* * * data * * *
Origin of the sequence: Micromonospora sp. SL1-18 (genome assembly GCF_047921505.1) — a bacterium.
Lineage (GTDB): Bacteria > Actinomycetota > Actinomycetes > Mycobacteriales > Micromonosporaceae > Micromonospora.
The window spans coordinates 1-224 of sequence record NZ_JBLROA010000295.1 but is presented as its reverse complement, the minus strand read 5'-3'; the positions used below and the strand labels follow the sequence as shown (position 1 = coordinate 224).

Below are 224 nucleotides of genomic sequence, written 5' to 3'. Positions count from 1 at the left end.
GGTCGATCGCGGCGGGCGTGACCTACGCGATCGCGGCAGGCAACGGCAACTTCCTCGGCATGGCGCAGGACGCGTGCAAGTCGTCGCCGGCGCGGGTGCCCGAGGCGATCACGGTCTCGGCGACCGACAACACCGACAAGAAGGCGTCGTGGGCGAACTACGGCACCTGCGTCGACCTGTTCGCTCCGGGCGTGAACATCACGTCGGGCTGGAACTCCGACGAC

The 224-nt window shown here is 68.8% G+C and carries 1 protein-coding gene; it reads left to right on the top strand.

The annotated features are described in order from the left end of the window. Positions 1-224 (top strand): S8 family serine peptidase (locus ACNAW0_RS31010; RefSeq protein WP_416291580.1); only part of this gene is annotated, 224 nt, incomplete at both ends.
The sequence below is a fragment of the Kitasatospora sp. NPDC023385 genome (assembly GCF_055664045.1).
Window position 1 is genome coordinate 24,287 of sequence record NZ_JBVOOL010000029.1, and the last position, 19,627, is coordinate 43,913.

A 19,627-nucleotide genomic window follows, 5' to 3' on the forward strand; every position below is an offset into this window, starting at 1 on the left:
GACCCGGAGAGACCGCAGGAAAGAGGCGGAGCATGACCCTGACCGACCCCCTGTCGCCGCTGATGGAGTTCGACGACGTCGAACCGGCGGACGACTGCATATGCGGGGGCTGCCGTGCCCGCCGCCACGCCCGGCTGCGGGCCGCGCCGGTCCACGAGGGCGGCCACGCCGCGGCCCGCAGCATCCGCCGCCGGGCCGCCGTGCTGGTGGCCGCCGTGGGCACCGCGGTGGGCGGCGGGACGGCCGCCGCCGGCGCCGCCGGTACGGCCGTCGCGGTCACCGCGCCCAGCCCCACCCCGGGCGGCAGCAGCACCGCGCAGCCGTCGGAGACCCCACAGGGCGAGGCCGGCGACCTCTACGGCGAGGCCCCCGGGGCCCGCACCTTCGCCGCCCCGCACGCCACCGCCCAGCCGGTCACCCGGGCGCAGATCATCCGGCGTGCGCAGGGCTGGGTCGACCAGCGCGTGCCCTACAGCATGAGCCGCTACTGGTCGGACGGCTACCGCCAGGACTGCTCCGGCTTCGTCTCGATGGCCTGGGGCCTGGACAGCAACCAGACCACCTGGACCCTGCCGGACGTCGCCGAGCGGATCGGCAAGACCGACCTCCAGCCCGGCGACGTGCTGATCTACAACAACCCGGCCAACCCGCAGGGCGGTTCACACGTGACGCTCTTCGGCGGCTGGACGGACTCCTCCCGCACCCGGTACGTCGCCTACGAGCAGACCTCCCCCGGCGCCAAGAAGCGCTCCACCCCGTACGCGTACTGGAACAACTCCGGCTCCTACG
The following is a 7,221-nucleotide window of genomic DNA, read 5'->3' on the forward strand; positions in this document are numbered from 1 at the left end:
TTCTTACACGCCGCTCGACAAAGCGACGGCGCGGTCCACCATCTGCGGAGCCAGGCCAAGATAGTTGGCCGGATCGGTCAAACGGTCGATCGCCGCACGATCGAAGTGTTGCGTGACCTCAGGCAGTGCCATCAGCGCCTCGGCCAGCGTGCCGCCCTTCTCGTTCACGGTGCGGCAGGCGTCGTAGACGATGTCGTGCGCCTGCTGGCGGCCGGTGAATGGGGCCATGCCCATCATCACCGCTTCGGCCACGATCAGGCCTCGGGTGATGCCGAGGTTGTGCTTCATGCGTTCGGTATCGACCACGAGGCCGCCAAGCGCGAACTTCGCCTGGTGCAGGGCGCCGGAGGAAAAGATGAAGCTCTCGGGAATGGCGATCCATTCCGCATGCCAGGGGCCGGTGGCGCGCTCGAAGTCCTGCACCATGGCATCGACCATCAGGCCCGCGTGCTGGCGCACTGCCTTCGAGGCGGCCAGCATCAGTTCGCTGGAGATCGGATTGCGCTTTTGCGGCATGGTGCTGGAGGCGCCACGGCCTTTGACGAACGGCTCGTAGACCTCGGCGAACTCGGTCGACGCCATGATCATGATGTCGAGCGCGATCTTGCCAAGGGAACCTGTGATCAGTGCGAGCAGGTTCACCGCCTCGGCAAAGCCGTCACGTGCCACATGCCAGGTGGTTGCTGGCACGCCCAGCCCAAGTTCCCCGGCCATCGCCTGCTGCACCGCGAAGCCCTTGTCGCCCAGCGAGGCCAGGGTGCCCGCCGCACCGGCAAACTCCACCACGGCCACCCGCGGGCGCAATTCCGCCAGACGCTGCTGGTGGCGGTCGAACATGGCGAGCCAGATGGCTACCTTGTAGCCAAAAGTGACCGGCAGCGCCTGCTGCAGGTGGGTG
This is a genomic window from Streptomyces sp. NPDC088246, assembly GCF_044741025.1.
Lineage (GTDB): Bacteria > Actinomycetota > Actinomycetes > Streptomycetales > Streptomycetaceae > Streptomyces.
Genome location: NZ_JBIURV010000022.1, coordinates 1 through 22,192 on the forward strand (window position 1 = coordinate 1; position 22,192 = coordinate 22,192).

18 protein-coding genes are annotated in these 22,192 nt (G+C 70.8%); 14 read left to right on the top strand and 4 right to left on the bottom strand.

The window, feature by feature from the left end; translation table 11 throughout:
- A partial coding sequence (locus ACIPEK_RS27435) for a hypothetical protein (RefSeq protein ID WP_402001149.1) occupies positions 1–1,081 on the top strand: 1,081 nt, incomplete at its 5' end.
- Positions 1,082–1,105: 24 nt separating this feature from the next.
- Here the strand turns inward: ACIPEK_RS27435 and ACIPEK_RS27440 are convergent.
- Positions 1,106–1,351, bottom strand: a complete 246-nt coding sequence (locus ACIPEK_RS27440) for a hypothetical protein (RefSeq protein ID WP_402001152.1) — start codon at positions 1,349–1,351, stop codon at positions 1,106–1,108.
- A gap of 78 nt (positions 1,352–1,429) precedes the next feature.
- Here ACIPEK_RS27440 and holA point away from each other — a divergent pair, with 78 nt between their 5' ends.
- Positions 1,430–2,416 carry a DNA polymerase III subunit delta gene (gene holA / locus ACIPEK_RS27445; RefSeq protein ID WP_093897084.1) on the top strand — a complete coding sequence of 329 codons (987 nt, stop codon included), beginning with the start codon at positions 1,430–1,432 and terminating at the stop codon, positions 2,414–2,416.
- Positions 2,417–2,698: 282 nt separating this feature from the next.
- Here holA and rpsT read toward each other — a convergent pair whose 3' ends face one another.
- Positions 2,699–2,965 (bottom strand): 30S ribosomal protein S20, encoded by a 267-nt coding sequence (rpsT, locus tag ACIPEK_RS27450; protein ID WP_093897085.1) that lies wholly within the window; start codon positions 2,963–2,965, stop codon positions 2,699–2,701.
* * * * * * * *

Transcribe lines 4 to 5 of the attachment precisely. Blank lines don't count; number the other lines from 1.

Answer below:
Below are 224 nucleotides of genomic sequence, written 5' to 3'. Positions count from 1 at the left end.
GGTCGATCGCGGCGGGCGTGACCTACGCGATCGCGGCAGGCAACGGCAACTTCCTCGGCATGGCGCAGGACGCGTGCAAGTCGTCGCCGGCGCGGGTGCCCGAGGCGATCACGGTCTCGGCGACCGACAACACCGACAAGAAGGCGTCGTGGGCGAACTACGGCACCTGCGTCGACCTGTTCGCTCCGGGCGTGAACATCACGTCGGGCTGGAACTCCGACGAC